Saturday, February 03, 2007

Revised South Dakota Abortion Ban Legislation Is No Improvement

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Three months ago, South Dakota voters rejected anti-abortion legislation that would have outlawed all abortions, even to end pregnancies resulting from rape or incest, or to protect the pregnant woman's health.

Lawmakers in SD responded with a revised bill that does include rape and maternal health exceptions to an otherwise complete abortion ban, but in several key ways, this bill is even worse [all emphasis mine]:

An abortion ban, similar to the previous ban that was soundly rejected by voters in November 2006, will be introduced into the South Dakota House of Representatives today. Lawmakers had announced earlier this week that a new draft of the ban would be submitted soon. The first ban was extreme, allowing for abortion only in instances to prevent the death of a woman. The revised ban, titled the "Women's Health and Human Life Protection Act," offers additional exceptions, though they are very narrowly defined.

In addition to preventing the death of a woman, an abortion may be obtained in cases of rape or incest, but the victim must report the rape to the police within 50 days, the physician must obtain a copy of the report record, and the victim must provide either the name and last known address or a description of the alleged rapist to law enforcement. Furthermore, the physician would be required to take blood samples from the woman and the fetus to be submitted to law enforcement.

There is also a health exception in order to prevent "a devastating and irreversible injury to the mother's health, which is likely to cause a very significant impairment of the functioning of a major bodily organ or system, and which is likely to cause a very significant impairment of the quality of the mother's life."

The penalties outlined in the new bill, however, are much more severe than last year's bill. Any physician who performs an abortion outside the guidelines of the bill would be guilty of a class-four felony and could face up to 10 years in jail.

Women's health advocates also find the language of the act itself alarming. Beyond outlining the limits of abortion availability, the bill offers a lengthy description of the reasons abortion should be illegal, including that "the pregnant mother's relationship with her child is inherently beneficial to the mother" and that "abortion is an unworkable method for a pregnant mother to give up, surrender, or waive her fundamental right to her relationship with her child." This is reminiscent of abortion opponents trying to couch their arguments in "feminist" language during the 2006 election.

The complete text of the bill is included in this article in Dakota Voice. (The article above the transcript is clearly biased in favor of the legislation, but it's the only place I could find the full text of the bill.)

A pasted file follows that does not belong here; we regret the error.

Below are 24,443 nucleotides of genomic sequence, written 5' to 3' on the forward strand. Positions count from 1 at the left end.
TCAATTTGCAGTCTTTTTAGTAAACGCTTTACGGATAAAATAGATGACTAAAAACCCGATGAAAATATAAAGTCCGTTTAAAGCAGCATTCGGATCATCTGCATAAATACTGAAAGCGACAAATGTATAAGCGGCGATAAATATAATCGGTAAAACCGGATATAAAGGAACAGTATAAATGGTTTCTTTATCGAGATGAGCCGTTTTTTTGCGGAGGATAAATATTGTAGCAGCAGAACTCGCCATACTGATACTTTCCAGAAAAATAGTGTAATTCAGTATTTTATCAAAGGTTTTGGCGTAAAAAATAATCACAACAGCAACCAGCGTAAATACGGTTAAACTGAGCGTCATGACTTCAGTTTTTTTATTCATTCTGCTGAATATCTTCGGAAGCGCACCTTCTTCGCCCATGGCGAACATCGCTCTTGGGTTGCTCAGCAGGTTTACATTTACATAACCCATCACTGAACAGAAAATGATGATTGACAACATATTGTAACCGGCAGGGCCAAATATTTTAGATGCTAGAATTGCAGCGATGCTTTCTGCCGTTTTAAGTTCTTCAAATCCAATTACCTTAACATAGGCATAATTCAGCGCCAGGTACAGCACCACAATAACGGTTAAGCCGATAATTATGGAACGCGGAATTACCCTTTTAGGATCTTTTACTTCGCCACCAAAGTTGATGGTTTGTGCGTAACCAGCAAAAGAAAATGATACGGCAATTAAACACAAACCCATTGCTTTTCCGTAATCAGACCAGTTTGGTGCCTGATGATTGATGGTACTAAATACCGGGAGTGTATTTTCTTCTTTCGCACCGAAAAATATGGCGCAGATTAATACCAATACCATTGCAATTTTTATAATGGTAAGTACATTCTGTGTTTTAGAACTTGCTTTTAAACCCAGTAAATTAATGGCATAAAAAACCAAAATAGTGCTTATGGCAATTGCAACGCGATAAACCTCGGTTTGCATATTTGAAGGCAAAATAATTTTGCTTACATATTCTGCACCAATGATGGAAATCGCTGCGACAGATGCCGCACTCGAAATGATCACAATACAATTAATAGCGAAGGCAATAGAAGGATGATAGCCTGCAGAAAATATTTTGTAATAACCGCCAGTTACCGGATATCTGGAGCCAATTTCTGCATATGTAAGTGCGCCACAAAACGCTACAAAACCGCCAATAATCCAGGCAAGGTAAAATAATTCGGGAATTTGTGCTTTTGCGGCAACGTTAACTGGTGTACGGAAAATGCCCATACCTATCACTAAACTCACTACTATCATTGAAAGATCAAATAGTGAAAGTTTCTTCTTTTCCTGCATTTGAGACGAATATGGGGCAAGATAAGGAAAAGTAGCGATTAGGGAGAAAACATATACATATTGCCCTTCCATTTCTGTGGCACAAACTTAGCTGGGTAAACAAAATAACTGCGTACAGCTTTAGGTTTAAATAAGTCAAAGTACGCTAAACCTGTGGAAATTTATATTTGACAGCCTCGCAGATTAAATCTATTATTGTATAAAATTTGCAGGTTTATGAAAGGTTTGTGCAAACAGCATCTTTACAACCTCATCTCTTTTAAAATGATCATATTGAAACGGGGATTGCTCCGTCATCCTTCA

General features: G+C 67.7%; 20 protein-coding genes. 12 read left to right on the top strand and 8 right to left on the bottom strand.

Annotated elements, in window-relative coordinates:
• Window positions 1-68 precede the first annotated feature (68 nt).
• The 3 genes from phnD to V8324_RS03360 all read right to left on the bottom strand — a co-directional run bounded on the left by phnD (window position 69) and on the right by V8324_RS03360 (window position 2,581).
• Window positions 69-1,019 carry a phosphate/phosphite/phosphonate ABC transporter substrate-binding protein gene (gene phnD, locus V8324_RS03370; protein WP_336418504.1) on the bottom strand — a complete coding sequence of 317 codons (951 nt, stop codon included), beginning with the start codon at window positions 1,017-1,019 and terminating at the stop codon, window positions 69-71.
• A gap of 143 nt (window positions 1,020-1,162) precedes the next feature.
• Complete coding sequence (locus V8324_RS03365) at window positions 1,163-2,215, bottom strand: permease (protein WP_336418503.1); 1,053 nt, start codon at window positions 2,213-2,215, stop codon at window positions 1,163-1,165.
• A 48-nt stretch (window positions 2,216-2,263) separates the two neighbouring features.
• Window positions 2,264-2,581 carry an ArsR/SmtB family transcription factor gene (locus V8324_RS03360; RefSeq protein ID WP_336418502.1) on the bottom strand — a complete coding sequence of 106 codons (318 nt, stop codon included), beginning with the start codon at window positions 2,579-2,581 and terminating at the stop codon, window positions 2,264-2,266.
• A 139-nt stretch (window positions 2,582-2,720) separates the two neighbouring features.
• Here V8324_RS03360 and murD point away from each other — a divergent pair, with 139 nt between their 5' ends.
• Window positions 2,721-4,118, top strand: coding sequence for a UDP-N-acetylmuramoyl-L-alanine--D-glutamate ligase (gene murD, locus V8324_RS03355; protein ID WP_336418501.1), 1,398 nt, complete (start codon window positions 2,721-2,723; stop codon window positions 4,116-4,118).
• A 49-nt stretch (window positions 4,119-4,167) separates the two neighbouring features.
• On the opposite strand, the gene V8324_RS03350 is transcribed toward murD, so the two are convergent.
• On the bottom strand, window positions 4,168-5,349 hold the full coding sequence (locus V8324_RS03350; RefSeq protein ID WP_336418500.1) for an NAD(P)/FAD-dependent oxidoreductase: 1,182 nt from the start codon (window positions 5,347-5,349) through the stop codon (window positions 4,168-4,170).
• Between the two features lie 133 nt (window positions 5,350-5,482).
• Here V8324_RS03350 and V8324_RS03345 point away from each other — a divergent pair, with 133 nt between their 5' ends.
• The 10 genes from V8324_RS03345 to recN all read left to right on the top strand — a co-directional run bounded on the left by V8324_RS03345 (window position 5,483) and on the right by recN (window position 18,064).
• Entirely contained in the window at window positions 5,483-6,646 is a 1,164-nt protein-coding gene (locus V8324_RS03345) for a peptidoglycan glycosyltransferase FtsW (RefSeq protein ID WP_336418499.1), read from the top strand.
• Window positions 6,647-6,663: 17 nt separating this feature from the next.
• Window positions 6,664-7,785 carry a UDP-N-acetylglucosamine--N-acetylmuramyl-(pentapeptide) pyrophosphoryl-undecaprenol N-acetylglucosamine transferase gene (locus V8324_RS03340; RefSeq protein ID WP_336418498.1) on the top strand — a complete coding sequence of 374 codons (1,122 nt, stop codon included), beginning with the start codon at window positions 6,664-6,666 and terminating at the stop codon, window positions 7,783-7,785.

In the case of rape or incest, doctors would have to report both the rape and the rapist's identity to the police before an abortion could be performed. In the case of incest, permission from the incest survivor would be required before the doctor could do this -- but that is meaningless in practice: the heightened emotional trauma and physical danger to the girl is the same whether she herself is forced to tell the police she was raped by a family member, or whether she is forced to give her doctor permission to give the police that information. Add in the social realities of small town life, where everyone knows everyone else, and you've just ramped up the potential harm to nightmarish levels. And in a place like South Dakota, it's nothing but small towns. So now what you've done is, you've just decreased the likelihood that a girl who is pregnant as the result of rape or incest will even step foot in a doctor's office by about a thousand percent.

This is all premised on a profound distrust of women's capacity to be responsible and ethical decison-makers. But more than that, this legislation is informed by a hostility toward women that can only be called pathological. Why force a girl or woman who has been raped to report the rape within 50 days -- or at all -- before she can get an abortion? Because maybe she wasn't raped. That's the implication. Even reporting the rape is not enough to get permission from the state to end the pregnancy. A record of the rape report must be provided to the woman's physician, a blood sample taken from the woman, and DNA evidence provided to the state -- because the chance that a woman will say she was raped when she wasn't is that high.

Supporters of this legislation are not shy about saying this straight out:

One of the 25 sponsors, Republican state Rep. Gordon Howie, said the rape and incest provisions are strict to ensure that women do not say they have been victims in order to obtain abortions.